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Altruism and interest
Successful foreign policies combine the two
“The most unsordid act in the whole of human history,” Winston Churchill called the Lend-Lease program of World War II, by which America armed, clothed, fed and even provided cigarettes to its allies in the fight against fascism, and didn’t require repayment. Churchill later elaborated, declaring Lend-Lease “the most unselfish and unsordid financial act of any country in all history.”
Franklin Roosevelt used different language in justifying the program to skeptical members of Congress, including some hard-core isolationists. Roosevelt described Lend-Lease as self-interested good sense. If a neighbor’s house caught fire, Roosevelt said, you’d lend him a hose and not worry about payment. Your neighbor’s danger could quickly become your danger.
A similar mix of altruism and interest appeared in commentary about the postwar Marshall Plan, which provided reconstruction aid to countries of Western Europe. In fact the similarity was so striking that Churchill’s “unsordid” characterization was often said to have been spoken about the Marshall Plan. Meanwhile George Marshall himself, the American secretary of state, and Harry Truman defended the reconstruction of Europe as vital to America’s self-interest in preventing the expansion of communism.
By any standard, Lend-Lease and the Marshall Plan were two of the most successful ventures in American foreign policy ever. The former ensured the victory over fascism; the second secured the European front in America’s Cold War struggle against communism. And the success of the two programs was a direct result of their merging of American altruism with American self-interest.
Americans like to think well of themselves. They get a warm feeling when they believe they are bestowing favors on other people. The belief that America was rescuing democracy during World War II helped sustain American soldiers on the fighting front and American citizens on the home front. After the war, the sight of starving, shivering children in Europe struck a sympathetic chord with Americans, who imagined how they would have felt if those children had been theirs.
But altruism carries policy only so far. There are always competing claims on resources and sympathies. Sustainable altruism requires the support of self-interest—a satisfactory answer to the question, What’s in it for us? Lend-Lease and the Marshall Plan had both.
This was not the case with every American venture in foreign policy. In 1899 the Senate approved a treaty with Spain ending the recent American war with that country and transferring control of the Philippines to the United States. At the time, the acquisition of the Philippines was justified as being good for the Filipinos, who would learn democracy from America, and good for the United States, which would gain a foothold in Asia.
Shortly, however, the Filipinos demonstrated they didn’t think American imperialism was good for them. They launched a bitter war against the American occupiers. As the cost of controlling their new Asian foothold increased, Americans’ interest waned. Unloading the Philippines took time, but Americans never repeated their mistake in overseas acquisition.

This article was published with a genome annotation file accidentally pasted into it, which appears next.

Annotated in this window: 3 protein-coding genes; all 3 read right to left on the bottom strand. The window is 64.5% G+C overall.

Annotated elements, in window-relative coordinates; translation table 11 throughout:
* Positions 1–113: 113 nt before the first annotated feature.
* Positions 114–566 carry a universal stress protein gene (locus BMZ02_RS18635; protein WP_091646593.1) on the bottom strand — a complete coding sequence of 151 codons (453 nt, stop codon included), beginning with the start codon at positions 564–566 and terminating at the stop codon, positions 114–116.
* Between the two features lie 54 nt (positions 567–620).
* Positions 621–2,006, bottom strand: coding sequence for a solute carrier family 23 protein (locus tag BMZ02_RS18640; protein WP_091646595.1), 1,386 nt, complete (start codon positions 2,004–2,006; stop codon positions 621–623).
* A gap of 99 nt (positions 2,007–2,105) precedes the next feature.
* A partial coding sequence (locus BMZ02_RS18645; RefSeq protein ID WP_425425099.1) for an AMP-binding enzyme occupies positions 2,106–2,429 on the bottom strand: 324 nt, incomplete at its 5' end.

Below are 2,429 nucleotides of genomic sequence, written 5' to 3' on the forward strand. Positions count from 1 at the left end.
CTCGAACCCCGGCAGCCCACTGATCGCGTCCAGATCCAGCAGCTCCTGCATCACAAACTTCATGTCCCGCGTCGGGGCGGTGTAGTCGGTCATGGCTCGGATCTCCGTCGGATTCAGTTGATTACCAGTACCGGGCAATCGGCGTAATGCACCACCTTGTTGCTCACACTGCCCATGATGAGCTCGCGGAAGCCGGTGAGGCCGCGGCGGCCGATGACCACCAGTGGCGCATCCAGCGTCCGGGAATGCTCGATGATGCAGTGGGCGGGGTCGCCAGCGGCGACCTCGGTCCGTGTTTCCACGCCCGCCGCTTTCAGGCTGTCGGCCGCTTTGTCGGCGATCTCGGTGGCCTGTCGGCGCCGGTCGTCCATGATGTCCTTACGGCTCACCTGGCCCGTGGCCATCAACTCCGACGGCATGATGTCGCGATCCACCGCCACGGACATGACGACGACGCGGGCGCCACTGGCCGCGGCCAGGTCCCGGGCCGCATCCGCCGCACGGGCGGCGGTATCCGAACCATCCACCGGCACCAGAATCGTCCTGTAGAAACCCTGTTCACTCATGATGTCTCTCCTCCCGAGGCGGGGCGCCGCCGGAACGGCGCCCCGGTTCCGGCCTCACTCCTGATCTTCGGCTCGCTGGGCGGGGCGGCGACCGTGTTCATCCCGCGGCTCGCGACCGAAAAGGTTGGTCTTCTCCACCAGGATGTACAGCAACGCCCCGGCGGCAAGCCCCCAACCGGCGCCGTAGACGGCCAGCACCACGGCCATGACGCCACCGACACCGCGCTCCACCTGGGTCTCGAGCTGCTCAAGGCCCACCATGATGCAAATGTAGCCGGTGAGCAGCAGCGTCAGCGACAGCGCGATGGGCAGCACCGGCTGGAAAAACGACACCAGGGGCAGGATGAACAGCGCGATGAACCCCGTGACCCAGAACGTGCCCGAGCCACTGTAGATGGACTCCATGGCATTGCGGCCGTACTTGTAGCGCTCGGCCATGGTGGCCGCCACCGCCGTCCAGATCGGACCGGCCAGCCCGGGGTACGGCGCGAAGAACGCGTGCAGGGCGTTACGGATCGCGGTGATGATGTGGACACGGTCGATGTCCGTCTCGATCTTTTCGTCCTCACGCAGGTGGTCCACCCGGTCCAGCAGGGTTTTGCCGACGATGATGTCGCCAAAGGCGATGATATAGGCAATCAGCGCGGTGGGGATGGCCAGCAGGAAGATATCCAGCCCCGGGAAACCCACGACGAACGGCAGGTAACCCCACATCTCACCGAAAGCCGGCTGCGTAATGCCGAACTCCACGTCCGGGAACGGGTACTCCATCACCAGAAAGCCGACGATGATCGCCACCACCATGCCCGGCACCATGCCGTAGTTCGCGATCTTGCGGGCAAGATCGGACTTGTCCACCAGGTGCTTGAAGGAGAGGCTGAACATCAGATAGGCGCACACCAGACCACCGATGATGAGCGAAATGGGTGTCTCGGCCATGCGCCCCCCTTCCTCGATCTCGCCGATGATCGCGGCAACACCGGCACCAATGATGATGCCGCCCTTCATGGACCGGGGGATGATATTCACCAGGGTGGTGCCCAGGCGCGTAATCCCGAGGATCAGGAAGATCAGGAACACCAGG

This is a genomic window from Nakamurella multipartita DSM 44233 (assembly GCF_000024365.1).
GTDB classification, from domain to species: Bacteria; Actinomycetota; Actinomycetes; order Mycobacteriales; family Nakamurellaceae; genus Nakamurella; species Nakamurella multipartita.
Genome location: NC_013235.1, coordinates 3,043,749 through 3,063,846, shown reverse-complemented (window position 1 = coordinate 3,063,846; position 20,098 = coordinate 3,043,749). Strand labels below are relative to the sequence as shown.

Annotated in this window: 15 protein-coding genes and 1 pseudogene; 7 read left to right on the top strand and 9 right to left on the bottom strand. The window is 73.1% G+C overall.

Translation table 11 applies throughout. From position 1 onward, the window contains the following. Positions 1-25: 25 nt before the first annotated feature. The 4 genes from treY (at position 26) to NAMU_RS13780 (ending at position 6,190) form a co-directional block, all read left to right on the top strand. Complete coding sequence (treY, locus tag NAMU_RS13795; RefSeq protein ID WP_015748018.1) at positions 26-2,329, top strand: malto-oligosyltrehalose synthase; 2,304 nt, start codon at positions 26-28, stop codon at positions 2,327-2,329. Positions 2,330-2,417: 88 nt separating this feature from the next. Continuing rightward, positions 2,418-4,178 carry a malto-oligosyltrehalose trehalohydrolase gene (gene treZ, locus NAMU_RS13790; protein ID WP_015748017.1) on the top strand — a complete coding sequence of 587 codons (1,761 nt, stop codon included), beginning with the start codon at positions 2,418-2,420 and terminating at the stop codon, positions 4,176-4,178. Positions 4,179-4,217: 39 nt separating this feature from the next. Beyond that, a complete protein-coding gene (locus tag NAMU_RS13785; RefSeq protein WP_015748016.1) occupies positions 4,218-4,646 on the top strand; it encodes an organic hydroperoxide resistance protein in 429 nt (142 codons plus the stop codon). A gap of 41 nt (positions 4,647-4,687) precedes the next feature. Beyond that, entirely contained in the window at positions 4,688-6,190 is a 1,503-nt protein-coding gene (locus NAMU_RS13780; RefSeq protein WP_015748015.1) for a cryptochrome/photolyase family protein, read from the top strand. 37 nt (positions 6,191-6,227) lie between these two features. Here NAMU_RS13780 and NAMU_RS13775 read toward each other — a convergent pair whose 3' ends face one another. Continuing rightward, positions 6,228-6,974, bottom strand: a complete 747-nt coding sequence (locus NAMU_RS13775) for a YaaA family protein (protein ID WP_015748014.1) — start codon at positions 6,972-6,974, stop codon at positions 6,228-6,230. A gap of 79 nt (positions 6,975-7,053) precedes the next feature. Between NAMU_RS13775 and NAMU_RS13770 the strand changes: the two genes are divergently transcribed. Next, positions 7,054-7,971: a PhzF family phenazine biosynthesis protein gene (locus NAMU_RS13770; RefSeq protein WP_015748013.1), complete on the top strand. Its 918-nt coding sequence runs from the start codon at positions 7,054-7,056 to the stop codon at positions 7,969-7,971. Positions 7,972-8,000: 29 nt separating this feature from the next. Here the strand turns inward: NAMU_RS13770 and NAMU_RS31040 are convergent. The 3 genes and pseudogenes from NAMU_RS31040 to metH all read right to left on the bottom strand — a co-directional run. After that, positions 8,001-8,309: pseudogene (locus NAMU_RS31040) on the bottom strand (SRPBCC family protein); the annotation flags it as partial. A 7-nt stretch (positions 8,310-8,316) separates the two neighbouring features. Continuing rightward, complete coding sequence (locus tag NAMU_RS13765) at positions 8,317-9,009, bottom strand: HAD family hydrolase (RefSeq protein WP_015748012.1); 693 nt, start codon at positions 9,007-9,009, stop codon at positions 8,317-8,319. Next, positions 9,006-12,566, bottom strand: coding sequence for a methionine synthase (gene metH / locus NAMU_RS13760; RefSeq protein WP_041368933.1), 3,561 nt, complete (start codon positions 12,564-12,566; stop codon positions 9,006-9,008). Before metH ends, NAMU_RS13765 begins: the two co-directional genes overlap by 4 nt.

In the 1950s the United States sent aid to anticommunist forces in Vietnam. In the 1960s it sent troops to defend South Vietnam against North Vietnam. The aid and troops were justified as being good for South Vietnam, which must not be allowed to fall under communist tyranny, and good for the United States, which preferred fighting communists in Southeast Asia to fighting them in California, as Lyndon Johnson sometimes described the alternative.
But when the war went badly, and the cost of the American effort came to outweigh the potential benefit—that is, when the war no longer served America’s self-interest—altruism couldn’t make up the difference. Fully aware that their South Vietnamese allies would suffer, American leaders withdrew American forces and accepted a North Vietnamese victory. The American government allowed many of the South Vietnamese who fled the country to resettle in the United States—altruism wasn’t entirely dead—but often they arrived only after great hardship.
In 2001 American armed forces invaded Afghanistan. Interest drove the invasion, which was intended to capture Osama bin Laden and punish al Qaeda. Doing so required toppling the Taliban regime that had been ruling the country and had allowed Osama to operate training camps there. The camps were dispersed but Osama got away; meanwhile American leaders found an altruistic reason to stay in Afghanistan: to nurture Afghanistan on the path to democracy.
Travel on that path was slow. Almost two decades later, the U.S.-sponsored Afghan government was corrupt and unpopular, and real democracy remained a distant dream. Donald Trump decided to pull the plug on the American effort. He negotiated a schedule for withdrawal. Joe Biden displaced Trump in 2021 yet stuck to the bargain.
Biden was criticized for lack of concern for the Afghan people, who would again fall under Taliban oppression, and especially for Afghans who had collaborated with American forces during the twenty-year war. Biden responded with expressions of sympathy, yet he made clear that American interest no longer warranted the cost of continued presence in the country. Pundits complained but the American people seemed to accept Biden’s judgment.
The lesson was the same as ever: The glow of altruism makes a policy attractive, but the steel of interest gives it staying power.